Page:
Conclusion
Owing to the high impact of endocrine research in the biomedical sciences, the Hmrbase could become a leading data portal for researchers. The salient features of Hmrbase are hormone-receptor pair-related information, mapping of peptide stretches on the protein sequences of hormones and receptors, Pfam domain annotations, categorical browsing options, online data submission, DrugPedia linkage etc. Hmrbase is available online for public from .
doi:10.1186/1471-2164-10-307
PMCID: PMC2720991  PMID: 19589147
8.  Phylogeography of mtDNA haplogroup R7 in the Indian peninsula 
Background
Human genetic diversity observed in Indian subcontinent is second only to that of Africa. This implies an early settlement and demographic growth soon after the first 'Out-of-Africa' dispersal of anatomically modern humans in Late Pleistocene. In contrast to this perspective, linguistic diversity in India has been thought to derive from more recent population movements and episodes of contact. With the exception of Dravidian, which origin and relatedness to other language phyla is obscure, all the language families in India can be linked to language families spoken in different regions of Eurasia. Mitochondrial DNA and Y chromosome evidence has supported largely local evolution of the genetic lineages of the majority of Dravidian and Indo-European speaking populations, but there is no consensus yet on the question of whether the Munda (Austro-Asiatic) speaking populations originated in India or derive from a relatively recent migration from further East.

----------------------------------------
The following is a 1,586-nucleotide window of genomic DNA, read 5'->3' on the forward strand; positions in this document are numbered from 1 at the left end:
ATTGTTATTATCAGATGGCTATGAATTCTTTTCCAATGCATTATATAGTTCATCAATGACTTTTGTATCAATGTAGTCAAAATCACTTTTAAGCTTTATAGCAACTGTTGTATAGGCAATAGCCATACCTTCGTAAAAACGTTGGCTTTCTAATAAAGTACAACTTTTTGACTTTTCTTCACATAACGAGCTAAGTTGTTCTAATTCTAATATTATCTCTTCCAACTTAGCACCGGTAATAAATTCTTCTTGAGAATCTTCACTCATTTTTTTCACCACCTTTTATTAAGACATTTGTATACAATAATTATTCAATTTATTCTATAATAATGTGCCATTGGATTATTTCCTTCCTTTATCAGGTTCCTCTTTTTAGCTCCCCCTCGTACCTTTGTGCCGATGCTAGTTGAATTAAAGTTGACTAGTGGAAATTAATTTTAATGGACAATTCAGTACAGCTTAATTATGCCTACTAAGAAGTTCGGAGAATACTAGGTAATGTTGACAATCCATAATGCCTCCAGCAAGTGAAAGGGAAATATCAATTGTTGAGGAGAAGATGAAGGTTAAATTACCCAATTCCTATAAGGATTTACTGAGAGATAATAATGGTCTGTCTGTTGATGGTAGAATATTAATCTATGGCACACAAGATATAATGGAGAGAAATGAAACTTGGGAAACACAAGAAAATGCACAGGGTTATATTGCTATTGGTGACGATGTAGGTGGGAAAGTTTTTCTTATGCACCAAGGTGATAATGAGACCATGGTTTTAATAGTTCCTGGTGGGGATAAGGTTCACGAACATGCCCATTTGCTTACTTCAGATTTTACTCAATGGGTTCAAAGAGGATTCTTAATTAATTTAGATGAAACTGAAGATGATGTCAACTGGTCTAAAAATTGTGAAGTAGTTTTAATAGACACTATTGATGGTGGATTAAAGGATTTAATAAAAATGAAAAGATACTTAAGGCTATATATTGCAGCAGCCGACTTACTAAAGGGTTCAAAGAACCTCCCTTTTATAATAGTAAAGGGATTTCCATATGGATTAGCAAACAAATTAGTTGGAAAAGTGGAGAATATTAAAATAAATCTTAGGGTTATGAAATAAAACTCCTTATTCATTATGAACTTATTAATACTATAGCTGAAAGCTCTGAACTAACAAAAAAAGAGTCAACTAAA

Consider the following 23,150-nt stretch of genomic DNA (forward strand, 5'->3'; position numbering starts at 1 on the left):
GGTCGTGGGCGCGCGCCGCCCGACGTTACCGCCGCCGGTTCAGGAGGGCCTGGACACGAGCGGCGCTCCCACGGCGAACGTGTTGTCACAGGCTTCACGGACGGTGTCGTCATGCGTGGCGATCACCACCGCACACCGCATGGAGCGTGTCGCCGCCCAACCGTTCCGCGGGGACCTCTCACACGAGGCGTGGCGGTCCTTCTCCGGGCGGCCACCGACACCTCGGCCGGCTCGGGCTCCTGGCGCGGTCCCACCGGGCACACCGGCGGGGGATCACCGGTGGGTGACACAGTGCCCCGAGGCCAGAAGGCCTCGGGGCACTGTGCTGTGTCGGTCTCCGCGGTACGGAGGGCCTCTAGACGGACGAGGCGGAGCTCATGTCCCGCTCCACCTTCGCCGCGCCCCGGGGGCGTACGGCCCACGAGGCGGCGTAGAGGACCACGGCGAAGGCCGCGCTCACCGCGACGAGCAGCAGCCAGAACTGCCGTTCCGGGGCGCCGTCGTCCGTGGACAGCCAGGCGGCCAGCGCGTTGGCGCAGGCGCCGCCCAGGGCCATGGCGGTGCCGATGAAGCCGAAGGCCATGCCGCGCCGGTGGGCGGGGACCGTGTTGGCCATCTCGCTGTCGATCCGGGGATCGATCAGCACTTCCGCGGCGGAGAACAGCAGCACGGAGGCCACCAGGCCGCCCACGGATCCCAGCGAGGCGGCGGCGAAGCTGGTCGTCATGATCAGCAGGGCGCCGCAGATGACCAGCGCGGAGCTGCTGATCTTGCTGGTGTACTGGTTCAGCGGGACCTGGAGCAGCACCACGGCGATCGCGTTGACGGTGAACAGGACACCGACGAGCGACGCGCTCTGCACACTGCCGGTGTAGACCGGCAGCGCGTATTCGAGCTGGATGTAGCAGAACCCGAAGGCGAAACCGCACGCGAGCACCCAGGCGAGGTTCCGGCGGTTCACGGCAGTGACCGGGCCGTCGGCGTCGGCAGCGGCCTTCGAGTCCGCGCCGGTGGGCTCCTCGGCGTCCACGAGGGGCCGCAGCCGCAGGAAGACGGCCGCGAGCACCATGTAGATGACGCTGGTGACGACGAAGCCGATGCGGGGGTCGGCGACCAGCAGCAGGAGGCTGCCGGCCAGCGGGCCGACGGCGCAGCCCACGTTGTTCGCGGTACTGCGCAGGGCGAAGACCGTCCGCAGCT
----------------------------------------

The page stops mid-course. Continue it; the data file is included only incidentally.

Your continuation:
Results
Here, we report the analysis of 35 novel complete mtDNA sequences from India which refine the structure of Indian-specific varieties of haplogroup R. Detailed analysis of haplogroup R7, coupled with a survey of ~12,000 mtDNAs from caste and tribal groups over the entire Indian subcontinent, reveals that one of its more recently derived branches (R7a1), is particularly frequent among Munda-speaking tribal groups. This branch is nested within diverse R7 lineages found among Dravidian and Indo-European speakers of India. We have inferred from this that a subset of Munda-speaking groups have acquired R7 relatively recently. Furthermore, we find that the distribution of R7a1 within the Munda-speakers is largely restricted to one of the sub-branches (Kherwari) of northern Munda languages. This evidence does not support the hypothesis that the Austro-Asiatic speakers are the primary source of the R7 variation. Statistical analyses suggest a significant correlation between genetic variation and geography, rather than between genes and languages.
Conclusion
Our high-resolution phylogeographic study, involving diverse linguistic groups in India, suggests that the high frequency of mtDNA haplogroup R7 among Munda speaking populations of India can be explained best by gene flow from linguistically different populations of Indian subcontinent. The conclusion is based on the observation that among Indo-Europeans, and particularly in Dravidians, the haplogroup is, despite its lower frequency, phylogenetically more divergent, while among the Munda speakers only one sub-clade of R7, i.e. R7a1, can be observed. It is noteworthy that though R7 is autochthonous to India, and arises from the root of hg R, its distribution and phylogeography in India is not uniform. This suggests the more ancient establishment of an autochthonous matrilineal genetic structure, and that isolation in the Pleistocene, lineage loss through drift, and endogamy of prehistoric and historic groups have greatly inhibited genetic homogenization and geographical uniformity.